Attending college is a major financial burden facing millions of families each year in the United States. The cost of obtaining a degree rises on an annual basis at a pace that regularly exceeds all broad inflation rates, and is fueled by lenders passing out student loans like candy. Although most parents believe there is value to be found in a college education, many worry about the long-term effects of graduating with debt.
The days of a college degree virtually guaranteeing material wealth are over. Ninety-six percent of parents see value in a college degree, but 85 percent are very or somewhat worried that student loan debt will hinder their child’s ability to purchase a home, car, or other large purchases after graduating, according to a new survey from Discover Student Loans. Only 3 percent say they are not at all worried about the side effects of debt. A little more than half of parents say they their child plans to use loans to pay for college.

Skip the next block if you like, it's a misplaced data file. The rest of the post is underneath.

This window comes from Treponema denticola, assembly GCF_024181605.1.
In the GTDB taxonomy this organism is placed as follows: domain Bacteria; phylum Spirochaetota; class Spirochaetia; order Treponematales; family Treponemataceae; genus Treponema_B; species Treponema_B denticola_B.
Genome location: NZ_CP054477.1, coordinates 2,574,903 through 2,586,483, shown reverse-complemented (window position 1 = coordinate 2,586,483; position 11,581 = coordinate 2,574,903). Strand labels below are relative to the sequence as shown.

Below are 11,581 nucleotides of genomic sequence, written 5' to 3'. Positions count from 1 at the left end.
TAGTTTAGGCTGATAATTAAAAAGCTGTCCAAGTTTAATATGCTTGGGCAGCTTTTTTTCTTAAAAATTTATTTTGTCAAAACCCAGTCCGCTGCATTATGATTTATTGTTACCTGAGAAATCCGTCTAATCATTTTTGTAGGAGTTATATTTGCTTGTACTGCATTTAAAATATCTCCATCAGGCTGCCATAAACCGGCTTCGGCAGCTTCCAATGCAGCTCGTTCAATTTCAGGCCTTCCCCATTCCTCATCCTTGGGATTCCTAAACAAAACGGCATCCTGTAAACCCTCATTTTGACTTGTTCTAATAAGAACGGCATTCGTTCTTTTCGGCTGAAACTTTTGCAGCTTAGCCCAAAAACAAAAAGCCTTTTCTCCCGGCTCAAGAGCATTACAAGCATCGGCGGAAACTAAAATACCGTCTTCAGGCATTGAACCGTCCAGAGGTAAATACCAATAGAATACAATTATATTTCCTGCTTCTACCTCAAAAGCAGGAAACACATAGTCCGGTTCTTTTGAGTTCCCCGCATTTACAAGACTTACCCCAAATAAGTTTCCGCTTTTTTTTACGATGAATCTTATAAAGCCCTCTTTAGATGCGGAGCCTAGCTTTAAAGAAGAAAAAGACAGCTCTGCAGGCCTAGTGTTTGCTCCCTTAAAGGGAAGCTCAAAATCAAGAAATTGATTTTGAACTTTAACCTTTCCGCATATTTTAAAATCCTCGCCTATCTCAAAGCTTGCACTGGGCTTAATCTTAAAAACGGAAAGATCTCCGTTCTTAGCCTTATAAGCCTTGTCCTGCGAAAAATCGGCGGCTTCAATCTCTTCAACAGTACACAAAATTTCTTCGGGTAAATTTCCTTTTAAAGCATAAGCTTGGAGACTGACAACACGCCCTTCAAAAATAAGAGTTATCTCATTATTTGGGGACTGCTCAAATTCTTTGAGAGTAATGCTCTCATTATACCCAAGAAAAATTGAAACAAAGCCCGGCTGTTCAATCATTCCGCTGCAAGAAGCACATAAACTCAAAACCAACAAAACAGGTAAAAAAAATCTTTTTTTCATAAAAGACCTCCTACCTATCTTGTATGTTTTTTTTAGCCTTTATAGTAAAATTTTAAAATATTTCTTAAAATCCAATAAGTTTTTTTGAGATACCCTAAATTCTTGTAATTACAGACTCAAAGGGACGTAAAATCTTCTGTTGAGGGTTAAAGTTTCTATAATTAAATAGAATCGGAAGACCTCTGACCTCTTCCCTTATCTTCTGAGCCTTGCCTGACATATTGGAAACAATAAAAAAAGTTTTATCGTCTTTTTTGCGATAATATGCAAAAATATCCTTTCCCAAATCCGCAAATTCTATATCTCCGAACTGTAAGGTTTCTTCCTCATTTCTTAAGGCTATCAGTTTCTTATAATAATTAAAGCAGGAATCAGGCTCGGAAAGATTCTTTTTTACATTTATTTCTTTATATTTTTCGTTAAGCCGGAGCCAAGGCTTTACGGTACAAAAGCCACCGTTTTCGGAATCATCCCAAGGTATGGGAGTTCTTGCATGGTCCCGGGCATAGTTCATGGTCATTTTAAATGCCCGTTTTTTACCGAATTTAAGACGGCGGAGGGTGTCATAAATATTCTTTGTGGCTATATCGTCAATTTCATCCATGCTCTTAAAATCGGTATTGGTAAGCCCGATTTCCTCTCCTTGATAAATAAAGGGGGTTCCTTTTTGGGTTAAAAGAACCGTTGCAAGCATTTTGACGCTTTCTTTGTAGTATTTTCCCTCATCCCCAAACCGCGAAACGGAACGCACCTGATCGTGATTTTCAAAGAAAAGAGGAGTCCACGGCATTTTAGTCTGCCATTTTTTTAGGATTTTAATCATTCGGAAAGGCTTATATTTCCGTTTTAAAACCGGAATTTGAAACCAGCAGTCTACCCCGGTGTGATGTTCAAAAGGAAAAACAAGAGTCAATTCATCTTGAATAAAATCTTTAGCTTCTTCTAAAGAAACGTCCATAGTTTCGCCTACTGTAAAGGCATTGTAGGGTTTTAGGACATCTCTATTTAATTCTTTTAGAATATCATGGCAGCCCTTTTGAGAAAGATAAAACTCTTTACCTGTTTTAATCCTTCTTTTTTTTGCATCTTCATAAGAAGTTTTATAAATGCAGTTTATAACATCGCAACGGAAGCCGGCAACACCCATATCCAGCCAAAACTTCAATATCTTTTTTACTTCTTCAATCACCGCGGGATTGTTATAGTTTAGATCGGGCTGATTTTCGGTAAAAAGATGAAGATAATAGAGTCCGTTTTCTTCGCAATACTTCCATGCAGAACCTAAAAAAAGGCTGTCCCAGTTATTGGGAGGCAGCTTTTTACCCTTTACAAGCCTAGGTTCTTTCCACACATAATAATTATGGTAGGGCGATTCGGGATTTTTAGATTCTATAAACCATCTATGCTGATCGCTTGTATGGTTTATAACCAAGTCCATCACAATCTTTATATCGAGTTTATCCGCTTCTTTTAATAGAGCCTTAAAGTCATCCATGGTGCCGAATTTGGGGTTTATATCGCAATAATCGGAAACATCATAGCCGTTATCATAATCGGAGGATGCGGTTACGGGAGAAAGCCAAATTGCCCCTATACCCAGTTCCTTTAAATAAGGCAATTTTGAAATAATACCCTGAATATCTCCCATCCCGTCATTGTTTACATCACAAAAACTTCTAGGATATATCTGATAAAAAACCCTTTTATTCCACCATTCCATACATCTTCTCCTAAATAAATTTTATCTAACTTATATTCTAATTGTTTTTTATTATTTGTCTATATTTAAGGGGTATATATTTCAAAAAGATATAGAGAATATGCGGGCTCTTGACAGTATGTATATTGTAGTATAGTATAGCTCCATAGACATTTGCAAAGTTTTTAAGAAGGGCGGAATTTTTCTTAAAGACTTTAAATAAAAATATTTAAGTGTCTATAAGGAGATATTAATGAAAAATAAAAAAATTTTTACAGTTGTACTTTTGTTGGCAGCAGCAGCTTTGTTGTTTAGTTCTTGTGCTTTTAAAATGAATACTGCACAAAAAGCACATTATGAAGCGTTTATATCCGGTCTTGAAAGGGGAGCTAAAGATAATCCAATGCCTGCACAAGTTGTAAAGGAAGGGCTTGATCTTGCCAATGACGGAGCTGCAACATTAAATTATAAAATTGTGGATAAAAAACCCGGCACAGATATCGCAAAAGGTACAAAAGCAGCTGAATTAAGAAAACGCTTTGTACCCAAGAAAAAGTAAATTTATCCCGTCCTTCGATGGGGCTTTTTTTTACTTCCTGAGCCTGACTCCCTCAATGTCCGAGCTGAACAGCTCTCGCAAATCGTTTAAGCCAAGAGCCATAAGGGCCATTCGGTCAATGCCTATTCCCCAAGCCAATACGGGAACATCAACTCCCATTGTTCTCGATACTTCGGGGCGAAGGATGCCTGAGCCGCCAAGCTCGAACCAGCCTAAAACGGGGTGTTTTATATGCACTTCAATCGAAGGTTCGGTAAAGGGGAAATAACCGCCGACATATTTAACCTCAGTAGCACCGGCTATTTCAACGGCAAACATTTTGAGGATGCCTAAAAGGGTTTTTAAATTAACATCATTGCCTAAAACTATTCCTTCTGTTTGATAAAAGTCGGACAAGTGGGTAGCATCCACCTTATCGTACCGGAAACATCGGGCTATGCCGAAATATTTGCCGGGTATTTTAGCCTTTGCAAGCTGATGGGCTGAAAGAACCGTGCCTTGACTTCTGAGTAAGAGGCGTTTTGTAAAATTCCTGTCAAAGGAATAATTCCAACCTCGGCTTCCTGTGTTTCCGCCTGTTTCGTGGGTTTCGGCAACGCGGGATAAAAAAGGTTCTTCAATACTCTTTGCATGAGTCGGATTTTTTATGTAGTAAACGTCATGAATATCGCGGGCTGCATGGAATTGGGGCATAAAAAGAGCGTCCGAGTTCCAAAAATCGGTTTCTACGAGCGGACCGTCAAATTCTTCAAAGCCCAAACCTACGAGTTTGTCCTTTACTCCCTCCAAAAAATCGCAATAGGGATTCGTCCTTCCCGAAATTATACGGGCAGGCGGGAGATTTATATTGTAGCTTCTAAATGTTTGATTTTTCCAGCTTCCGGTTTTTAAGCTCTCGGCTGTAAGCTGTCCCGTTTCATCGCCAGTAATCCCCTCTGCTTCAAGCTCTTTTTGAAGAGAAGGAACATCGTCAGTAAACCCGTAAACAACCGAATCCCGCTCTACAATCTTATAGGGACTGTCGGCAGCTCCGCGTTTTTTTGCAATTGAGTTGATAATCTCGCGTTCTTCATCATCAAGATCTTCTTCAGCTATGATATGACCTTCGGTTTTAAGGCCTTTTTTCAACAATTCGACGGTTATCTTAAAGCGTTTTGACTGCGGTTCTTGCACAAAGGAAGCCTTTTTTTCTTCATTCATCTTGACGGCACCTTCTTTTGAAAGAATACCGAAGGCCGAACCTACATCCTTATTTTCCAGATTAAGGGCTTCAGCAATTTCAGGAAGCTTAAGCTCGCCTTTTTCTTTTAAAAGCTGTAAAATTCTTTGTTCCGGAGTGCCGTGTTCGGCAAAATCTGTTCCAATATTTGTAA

“It is promising to see families recognize the investment in a college education and are considering their children’s long-term financial health beyond graduation,” said Danny Ray, president of Discover Student Loans, in a press release. “We hope that this annual survey brings to light the need for families to review all of their options when going to college. We encourage students to always use free money first when financing a college education and then, if needed, determine what lending options work best for their needs.”